I met D. A. “Daisy” Hickman, a poet and prose author, through her blog focused on writing, memoir, and spirituality, SunnyRoomStudio, a “creative, sunny space for kindred spirits.” The author of a trade-published book on the American prairie, she founded Capturing Morning Press, which reissued that book and has recently published The Silence of Morning: A Memoir of Time Undone. This new memoir tells the story of her son, who struggled with substance abuse and took his own life, and recounts her grief and healing.
When I read The Silence of Morning, I was struck by Hickman’s response to her grief, which she calls “the world’s teacher in disguise.” Such a phrase is distillate. It comes from her wide perspective, which was slowly earned in the magnitude of her suffering and through her enlightened actions: reading widely and reflecting on society, herself, and her son, Matthew. These seem unusual acts, perhaps because they’re simply private. Or maybe it’s simply that a serious writer took time to convey them.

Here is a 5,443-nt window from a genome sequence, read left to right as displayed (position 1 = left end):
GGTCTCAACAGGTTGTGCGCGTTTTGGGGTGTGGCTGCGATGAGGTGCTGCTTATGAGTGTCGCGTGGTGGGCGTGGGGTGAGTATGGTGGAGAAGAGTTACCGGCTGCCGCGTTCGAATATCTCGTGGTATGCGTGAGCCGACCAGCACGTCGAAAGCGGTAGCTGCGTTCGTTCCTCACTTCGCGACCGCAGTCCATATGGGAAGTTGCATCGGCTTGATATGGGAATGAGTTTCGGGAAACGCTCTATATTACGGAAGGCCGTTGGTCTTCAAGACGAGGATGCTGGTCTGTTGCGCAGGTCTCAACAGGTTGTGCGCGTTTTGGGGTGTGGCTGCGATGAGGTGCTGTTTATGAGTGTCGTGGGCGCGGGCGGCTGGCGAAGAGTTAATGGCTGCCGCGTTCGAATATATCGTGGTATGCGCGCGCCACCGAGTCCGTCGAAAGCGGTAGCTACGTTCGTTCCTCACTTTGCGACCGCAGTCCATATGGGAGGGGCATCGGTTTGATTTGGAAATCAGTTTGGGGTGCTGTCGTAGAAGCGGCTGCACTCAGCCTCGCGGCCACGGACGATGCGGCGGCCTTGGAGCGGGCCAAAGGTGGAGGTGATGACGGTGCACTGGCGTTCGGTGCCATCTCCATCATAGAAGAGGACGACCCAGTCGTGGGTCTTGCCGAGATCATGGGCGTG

Anyone who grieves or is touched by death or illness cannot fail to notice the world’s steady preference: mindlessness. And America seems to want suffering out of sight, its impatience palpable with the sick and dying. Amidst Hickman’s inquiry into this indifference, she gives us glimpses of Matthew—the boy with the fishing pole and paper route, the struggling young man devouring books while incarcerated, the hopeful farm hand in jeans and scuffed boots seeking a fresh start.
Hickman holds a master’s degree in sociology from Iowa State University, and earned her bachelor’s degree in legal studies at Stephens College in Columbia, Missouri. A member of the Academy of American Poets and South Dakota State Poetry Society, she’s at work on her first poetry collection. Previously, she worked with nonprofits in the areas of organizational development, fund development, management, and strategic planning.
She answered some questions for Draft No. 4.